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Business/Economy

Want some CBD in your coffee? Marijuana-linked oil raises concerns among regulators

  • Author: Annie Zak
  • Updated: December 19, 2018
  • Published December 19, 2018

Irie owner Marie Gaze fixes a sign outside her smoothie shack in downtown Anchorage on Nov. 28. Irie sells drinks infused with CBD, a non-intoxicating cannabis extract. (Loren Holmes / ADN)

Until recently, customers who walked into Uncle Leroy’s Coffee shop in Midtown Anchorage found an unusual item on the menu. For an extra $2, a barista would spike their lattes and Americanos with a dose of CBD oil, a non-intoxicating compound derived from hemp and cannabis.

But after just a few weeks of selling the CBD add-ons — and after Alaska Public Media broadcast a story about Uncle Leroy’s selling the trendy supplement in coffee — one of the shop owners received an email from the state. The Alaska Department of Environmental Conservation has not approved CBD oil to be used in food, drinks or edibles, regulators said.

That’s where things get complicated. While Uncle Leroy’s pulled CBD from the menu right away, it remains for sale elsewhere around Anchorage. Some coffee shops still offer CBD shots in drinks. Bags of gummy bears and vaping pens marketed as CBD products flank gas station cash registers. It’s a confusing time for customers and retailers: A state agency warned consumers to be wary about such items, and state regulations are still being written.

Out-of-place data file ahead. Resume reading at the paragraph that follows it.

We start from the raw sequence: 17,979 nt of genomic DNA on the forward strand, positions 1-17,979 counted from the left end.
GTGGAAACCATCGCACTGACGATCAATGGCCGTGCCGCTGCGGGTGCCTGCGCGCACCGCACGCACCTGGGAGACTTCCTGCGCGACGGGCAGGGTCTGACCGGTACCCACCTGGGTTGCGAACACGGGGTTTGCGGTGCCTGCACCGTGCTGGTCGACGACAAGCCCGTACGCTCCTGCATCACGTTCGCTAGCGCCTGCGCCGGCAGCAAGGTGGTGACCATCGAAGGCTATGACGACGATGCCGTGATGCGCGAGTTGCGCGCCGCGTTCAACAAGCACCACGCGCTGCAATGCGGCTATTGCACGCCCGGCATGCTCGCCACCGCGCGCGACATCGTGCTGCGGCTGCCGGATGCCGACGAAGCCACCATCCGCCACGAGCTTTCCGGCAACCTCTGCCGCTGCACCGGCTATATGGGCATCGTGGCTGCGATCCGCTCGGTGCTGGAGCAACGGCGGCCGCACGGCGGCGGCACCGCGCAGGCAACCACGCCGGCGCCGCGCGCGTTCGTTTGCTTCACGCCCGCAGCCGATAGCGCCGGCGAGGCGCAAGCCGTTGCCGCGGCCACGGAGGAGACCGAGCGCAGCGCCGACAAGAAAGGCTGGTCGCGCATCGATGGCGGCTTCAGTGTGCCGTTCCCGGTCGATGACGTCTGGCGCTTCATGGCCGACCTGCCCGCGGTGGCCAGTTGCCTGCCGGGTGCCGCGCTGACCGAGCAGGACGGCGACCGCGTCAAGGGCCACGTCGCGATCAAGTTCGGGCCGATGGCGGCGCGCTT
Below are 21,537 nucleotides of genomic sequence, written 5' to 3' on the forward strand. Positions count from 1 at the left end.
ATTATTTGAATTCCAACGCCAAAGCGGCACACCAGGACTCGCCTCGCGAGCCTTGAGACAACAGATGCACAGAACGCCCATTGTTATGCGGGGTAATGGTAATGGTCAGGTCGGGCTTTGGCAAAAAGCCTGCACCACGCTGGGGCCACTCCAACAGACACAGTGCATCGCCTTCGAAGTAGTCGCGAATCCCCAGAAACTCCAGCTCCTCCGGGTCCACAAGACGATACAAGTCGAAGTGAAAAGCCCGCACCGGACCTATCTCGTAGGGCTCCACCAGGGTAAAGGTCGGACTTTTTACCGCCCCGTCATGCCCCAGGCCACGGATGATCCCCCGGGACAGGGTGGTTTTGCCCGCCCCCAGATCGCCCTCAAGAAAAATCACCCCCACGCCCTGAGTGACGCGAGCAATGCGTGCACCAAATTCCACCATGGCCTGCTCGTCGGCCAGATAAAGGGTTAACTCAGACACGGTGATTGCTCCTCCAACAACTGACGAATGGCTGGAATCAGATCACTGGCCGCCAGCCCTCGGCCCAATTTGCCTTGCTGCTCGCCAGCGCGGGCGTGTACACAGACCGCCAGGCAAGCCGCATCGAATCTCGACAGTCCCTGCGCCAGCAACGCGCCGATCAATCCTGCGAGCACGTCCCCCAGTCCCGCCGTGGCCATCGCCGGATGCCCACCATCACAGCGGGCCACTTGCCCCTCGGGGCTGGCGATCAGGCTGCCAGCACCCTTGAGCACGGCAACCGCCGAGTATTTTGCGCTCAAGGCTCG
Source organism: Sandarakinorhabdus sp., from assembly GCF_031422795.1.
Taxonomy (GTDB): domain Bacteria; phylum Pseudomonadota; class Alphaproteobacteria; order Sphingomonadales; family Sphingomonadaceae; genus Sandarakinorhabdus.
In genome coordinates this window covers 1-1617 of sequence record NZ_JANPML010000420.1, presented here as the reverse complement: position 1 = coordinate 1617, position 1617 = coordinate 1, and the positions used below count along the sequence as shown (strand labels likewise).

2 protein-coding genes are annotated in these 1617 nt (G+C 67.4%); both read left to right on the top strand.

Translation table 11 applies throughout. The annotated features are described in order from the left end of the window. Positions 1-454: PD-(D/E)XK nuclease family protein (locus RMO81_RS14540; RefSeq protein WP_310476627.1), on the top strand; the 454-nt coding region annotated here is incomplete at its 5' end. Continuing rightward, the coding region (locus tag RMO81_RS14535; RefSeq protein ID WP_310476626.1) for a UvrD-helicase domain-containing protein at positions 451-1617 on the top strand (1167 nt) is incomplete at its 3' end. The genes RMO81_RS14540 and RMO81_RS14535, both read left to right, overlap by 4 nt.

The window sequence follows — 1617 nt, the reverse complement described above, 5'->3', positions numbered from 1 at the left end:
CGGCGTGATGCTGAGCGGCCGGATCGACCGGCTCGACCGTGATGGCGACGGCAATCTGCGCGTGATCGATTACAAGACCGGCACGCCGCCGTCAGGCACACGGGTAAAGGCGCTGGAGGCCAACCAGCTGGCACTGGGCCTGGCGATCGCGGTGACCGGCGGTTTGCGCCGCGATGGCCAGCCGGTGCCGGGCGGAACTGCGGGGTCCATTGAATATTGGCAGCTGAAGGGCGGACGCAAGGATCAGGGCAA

“People still ask if we have it,” said Austin Schwartz, the Uncle Leroy’s owner who got the warning email from the state. “So I think there is a desire. I mean, there are a group of people out there that want it.”

The question of whether they can have it, legally, is the latest in a series of regulatory growing pains as Alaska’s cannabis industry continues to takes shape.

Not allowed in coffee shops?

Irie Co., a stand that serves food, smoothies, and coffee at the corner of L Street and Seventh Avenue in downtown Anchorage, advertises CBD-infused drinks with a sign along the sidewalk.

Owner Marie Gaze has long worked in the cannabis industry. Shortly after she opened her coffee stand in August, the municipality asked her to hold off on selling CBD — which is short for cannabidiol, and which research has shown may be useful for a range of ailments and illnesses — until there was more clarity around rules for selling it, she said.